Friday, April 16, 2010

"The Carnal Body of Christ Manifested"

That's how Jennifer Knapp describes one of her record albums. She's apparently a "Christian musician" -- meaning that is (or was) her assigned genre as well as her religious commitment. We've never heard of her, but then we're old enough to talk about "record albums."

She's also gay, a matter that would not normally concern us very much. ("Really? A gay Christian musician? Have you ever been to a church organists' conference?") But after an eight-year hiatus, she is performing and recording again, and in connection with this return sat for an interview with Christianity Today.

It's not a great interview, but it has some interesting moments. One, however, hits us where we live, more or less literally. Knapp talks about her struggle -- not with herself, but with "the church," meaning the Christians she has known and worked with. She is pretty clearly afraid that much of her fan base will desert her, and we expect that she's right. But that's not the part that hit us.

At one point, the interviewer says, "You're living in Nashville. Are you in a church now?"

And Knapp's answer, in its entirety, is, "No."

Can you hear our heart breaking? Because for any Christian, anywhere, to be without a congregation -- a place to worship, and people with whom to worship --is a calamity. And it must be undone. Fortunately, that won't be especially hard. So here's our fraternal suggestion for our sister Jennifer:

First, try the Lutherans. (Six congregations in Nashville). We're nice people, and, in case you hadn't noticed, we've put ourselves pretty far out on a limb lately, specifically because we want gay people to know that they are welcome in every part of our life as a community. While there is no Reconciling in Christ congregation in the state of Tennessee, there are several in nearby Kentucky. The closest is Glasgow -- about 90 minutes up on I-65. But even without the RIC badge of approval, you may your average Lutheran parish a pretty welcoming place.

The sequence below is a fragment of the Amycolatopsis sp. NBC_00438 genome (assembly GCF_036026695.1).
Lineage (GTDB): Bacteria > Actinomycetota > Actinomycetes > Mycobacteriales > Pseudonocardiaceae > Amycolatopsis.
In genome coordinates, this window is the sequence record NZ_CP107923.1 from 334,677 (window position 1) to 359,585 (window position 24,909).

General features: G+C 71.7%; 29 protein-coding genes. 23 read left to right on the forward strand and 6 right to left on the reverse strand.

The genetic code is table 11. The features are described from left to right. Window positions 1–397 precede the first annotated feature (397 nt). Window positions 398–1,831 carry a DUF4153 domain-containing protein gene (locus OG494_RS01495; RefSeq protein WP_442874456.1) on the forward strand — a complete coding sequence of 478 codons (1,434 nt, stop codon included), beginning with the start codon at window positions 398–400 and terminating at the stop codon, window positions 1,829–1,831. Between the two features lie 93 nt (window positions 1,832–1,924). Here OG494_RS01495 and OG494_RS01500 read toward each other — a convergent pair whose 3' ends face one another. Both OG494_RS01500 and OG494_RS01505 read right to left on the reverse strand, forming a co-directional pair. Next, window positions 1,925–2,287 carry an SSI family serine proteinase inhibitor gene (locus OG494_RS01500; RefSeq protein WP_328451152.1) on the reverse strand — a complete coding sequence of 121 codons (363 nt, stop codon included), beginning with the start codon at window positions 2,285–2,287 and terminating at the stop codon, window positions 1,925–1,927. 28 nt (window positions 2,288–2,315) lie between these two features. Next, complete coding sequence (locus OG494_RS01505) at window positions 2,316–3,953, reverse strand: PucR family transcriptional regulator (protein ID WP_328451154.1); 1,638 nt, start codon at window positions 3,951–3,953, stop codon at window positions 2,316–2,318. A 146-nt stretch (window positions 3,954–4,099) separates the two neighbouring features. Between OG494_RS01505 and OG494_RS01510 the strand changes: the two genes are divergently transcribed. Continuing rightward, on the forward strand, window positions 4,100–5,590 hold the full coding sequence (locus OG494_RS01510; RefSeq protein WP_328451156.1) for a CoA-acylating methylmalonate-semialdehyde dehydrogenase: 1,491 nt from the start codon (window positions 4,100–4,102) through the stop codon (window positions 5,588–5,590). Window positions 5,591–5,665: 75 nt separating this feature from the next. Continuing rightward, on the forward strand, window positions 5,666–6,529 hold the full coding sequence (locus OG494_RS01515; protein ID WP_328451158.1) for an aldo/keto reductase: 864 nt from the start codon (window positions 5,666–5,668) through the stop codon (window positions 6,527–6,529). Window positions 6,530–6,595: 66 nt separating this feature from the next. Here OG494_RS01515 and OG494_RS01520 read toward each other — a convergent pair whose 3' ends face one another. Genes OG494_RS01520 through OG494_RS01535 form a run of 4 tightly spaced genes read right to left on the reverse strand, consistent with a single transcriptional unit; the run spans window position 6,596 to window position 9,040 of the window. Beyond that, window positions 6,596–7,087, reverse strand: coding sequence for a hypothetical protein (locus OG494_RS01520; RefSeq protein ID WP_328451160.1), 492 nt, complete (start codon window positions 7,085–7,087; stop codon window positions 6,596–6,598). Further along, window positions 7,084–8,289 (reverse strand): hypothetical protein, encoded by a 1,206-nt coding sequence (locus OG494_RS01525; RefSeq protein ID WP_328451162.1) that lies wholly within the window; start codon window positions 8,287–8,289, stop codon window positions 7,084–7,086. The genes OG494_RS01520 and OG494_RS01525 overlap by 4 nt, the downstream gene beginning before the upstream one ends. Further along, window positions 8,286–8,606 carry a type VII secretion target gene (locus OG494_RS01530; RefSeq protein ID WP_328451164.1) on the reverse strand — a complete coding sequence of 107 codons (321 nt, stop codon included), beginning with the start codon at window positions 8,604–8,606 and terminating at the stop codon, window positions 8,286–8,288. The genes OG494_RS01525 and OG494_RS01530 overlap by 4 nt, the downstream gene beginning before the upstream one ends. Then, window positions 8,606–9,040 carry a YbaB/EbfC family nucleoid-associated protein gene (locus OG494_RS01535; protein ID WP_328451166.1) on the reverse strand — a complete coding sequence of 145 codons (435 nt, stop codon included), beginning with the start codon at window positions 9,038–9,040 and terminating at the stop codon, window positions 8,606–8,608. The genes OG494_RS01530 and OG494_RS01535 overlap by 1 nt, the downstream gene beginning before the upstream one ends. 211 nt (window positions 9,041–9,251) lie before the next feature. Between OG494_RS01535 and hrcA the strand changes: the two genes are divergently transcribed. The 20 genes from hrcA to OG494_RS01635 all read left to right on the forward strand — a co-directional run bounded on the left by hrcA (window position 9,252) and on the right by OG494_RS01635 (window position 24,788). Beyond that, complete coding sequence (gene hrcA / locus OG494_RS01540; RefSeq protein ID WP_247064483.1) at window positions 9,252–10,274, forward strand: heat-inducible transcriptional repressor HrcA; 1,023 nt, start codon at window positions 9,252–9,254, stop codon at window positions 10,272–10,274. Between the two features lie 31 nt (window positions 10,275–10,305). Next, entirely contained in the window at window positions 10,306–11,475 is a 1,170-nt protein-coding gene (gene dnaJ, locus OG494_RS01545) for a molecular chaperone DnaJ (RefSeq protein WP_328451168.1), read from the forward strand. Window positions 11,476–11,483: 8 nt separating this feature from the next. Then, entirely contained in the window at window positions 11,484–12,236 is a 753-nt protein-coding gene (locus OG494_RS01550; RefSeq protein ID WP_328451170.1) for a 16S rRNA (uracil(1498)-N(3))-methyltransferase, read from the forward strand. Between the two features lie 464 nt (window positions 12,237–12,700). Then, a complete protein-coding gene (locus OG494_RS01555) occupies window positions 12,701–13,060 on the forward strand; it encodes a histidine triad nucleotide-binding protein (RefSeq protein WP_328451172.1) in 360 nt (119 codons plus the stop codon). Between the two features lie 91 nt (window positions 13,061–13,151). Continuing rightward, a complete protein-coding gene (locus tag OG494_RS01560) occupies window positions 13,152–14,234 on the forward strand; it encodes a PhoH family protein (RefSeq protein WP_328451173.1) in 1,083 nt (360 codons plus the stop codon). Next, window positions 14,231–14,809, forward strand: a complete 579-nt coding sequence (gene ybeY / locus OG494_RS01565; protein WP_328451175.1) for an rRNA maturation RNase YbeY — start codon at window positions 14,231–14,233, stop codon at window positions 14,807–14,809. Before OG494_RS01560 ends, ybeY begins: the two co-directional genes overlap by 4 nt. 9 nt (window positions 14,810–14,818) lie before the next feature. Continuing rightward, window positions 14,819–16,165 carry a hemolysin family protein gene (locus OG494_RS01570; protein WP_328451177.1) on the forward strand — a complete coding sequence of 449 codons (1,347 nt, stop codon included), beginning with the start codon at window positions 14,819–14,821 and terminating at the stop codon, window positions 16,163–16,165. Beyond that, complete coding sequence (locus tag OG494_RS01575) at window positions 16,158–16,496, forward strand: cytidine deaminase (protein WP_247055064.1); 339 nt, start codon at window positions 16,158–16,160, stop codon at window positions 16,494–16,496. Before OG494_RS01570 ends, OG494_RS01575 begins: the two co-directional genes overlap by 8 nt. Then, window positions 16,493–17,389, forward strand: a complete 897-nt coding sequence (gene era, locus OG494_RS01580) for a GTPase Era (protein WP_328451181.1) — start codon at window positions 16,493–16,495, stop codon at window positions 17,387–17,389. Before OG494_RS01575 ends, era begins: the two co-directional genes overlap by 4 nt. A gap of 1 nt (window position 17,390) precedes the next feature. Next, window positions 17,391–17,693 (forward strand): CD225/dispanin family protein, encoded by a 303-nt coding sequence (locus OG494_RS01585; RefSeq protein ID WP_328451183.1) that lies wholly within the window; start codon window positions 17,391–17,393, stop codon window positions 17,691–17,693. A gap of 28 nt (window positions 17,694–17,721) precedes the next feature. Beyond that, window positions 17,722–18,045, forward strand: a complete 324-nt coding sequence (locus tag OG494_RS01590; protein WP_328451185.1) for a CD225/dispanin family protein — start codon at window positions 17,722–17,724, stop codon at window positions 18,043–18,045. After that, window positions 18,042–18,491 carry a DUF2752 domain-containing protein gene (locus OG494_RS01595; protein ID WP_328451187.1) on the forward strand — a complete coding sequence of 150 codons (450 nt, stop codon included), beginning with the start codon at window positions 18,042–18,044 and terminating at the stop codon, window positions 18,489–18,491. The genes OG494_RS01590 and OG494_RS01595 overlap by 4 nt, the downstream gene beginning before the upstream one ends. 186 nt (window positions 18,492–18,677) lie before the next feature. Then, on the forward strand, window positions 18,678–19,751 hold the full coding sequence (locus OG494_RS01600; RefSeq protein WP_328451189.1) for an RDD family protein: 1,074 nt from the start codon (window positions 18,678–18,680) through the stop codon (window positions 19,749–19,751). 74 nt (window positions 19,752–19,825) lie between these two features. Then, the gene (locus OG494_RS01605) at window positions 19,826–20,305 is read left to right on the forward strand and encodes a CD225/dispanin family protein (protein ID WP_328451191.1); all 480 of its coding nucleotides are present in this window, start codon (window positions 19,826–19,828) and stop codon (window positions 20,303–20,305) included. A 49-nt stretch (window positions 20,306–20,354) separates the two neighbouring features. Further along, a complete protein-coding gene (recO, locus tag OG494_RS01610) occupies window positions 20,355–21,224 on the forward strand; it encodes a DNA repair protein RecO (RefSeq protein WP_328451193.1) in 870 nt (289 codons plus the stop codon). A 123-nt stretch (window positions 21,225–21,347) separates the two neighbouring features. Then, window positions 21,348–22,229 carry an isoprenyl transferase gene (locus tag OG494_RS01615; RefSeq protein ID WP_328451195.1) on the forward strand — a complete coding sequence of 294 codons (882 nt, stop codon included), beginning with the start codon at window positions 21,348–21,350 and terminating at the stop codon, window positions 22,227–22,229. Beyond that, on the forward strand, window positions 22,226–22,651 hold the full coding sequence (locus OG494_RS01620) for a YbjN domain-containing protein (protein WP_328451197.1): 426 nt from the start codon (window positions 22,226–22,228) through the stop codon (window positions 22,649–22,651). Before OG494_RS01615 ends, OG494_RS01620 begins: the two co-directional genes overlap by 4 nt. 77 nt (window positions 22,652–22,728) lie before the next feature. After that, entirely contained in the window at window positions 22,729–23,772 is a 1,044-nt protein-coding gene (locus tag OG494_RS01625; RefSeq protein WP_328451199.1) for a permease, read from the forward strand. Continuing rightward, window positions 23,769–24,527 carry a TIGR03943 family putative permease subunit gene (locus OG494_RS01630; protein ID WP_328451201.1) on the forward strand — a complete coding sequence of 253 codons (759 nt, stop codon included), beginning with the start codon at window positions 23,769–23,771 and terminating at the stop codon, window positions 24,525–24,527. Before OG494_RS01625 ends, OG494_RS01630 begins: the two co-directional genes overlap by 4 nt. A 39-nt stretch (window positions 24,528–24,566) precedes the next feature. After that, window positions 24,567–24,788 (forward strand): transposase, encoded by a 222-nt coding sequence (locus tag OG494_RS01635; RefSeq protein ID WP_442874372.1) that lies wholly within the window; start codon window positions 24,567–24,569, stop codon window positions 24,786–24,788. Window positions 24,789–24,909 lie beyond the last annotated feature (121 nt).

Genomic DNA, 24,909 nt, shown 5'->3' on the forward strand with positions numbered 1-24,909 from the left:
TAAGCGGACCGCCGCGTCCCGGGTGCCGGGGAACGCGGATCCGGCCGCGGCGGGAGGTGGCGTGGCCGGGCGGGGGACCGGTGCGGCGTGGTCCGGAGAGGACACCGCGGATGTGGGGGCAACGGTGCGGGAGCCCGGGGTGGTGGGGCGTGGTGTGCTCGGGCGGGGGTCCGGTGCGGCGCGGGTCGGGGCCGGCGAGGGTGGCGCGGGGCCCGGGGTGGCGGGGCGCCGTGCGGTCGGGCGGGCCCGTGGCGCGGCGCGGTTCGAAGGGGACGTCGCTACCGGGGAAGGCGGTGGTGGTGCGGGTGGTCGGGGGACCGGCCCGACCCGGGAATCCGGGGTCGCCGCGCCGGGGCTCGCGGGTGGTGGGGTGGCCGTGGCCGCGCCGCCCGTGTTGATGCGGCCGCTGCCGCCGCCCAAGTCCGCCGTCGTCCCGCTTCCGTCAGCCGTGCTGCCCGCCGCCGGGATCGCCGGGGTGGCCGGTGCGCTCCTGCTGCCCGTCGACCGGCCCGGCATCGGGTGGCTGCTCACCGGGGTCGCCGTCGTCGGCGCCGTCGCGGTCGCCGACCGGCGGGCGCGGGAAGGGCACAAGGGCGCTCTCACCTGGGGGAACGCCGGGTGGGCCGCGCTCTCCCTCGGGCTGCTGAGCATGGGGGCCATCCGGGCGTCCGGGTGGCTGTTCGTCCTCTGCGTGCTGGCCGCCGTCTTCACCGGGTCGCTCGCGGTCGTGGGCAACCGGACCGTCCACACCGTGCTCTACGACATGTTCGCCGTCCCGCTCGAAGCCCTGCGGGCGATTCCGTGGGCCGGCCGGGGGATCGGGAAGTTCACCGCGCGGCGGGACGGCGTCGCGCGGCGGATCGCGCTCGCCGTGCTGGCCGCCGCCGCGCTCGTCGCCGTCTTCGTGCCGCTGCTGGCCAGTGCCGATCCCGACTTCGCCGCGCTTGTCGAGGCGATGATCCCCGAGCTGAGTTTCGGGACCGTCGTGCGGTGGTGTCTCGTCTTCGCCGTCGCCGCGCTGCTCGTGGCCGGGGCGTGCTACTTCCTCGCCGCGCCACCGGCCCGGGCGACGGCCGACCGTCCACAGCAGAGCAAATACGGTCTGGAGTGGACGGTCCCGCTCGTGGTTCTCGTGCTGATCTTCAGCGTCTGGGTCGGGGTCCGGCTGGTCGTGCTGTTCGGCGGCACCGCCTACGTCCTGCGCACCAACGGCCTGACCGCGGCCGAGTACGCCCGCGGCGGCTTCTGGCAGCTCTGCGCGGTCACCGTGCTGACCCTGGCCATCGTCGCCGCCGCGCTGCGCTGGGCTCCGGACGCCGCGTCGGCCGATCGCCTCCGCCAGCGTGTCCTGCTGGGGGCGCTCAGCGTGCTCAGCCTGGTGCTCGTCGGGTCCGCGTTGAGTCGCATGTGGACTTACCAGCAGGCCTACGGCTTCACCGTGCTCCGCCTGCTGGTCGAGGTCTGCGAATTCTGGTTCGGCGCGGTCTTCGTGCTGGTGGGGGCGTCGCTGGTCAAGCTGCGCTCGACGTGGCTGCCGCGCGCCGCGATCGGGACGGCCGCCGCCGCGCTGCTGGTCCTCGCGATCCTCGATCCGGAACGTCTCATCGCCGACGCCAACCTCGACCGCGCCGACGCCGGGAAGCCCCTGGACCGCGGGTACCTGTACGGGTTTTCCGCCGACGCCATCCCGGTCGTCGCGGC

If that doesn't work out, try the Episcopalians. A bit less warm and fuzzy, in our experience, but waaay better dressed. And Presbyterians, too, if you can find the right bunch. And Methodist. Basically, the much-abused mainline churches, and especially those with a northern European bent, have a lot of congregations that don't care much about your sex life, as long as it doesn't break any laws. (And here's a newspaper article about some of the gay-friendly churches in your area.)

And if you still can't find a church, call us. Seriously. Drop a line, and we will make some calls. We're not joking. You are not alone -- and neither is anybody else in your position, even if they aren't famous.


Anonymous said...

Please please please you all... get into Jennifer's music! It's quite excellent... try "The Way I Am," "Diamond In The Rough," or "Fall Down" if you're looking for a couple of entry songs on iTunes or etc. I owe my fandom to my wife... but seeing her open for Jars of Clay a few years ago was eye-opening. She's 100% great.

Anonymous said...

Why don't you like the rest of the world? Why only North Europeans?

Father said...

Hmm. You may have missed my point, so I'll try again.

The question isn't who I like, but who will welcome Jennifer Knapp, or any other partnered gay person, into their church.

And while any individual congregation may indeed prove welcoming, or not, there are certain denominations which have taken *public* steps to include gay people in their common life. These are the UCC first, the Lutherans and Episcopalians lately, with the Presbyterians and Methodists still working through the questions but tending in this direction.

All of these denominations have a conspicuous Northern European heritage. In their original forms, they were founded by immigrants from Britain, Germany and Scandinavia -- although of course they have expanded far beyond the children of those immigrants, and are all part of worldwide communions. That's all I was talking about.

At the same time, much of the most intense opposition to the full inclusion of gay people in the life of the church has come from churches in the so-called "Southern Tier," meaning Africa and South America. (This includes Lutherans and Anglicans in those places). African-American congregations have shared in some of this opposition, although with a much lower volume. So have predominantly white churches outside the "mainline" denominations -- Southern Baptists, for example.

So, if I were a gay person looking for a church, regardless of my own ethnic heritage, I would start by visiting one that had made a public effort to invite people like me, rather than one that had made public proclamations against people like me.

That said, there are always exceptions. if you know of some gay-friendly black or Hispanic churches, especially in the Nashville, area, feel free to send me some information. I'll happily post it.

Diane said...

I heard Jennifer Knapp open for Jars of Clay once long long ago as well. Very excellent, but I don't often travel in the Christian Contemporary music circles, so I haven't kept up. ( did very very long ago, and that's why I know a little of the evangelical "christianeze.")

I'm betting the the local Christian bookstore will no longer carry her CDs.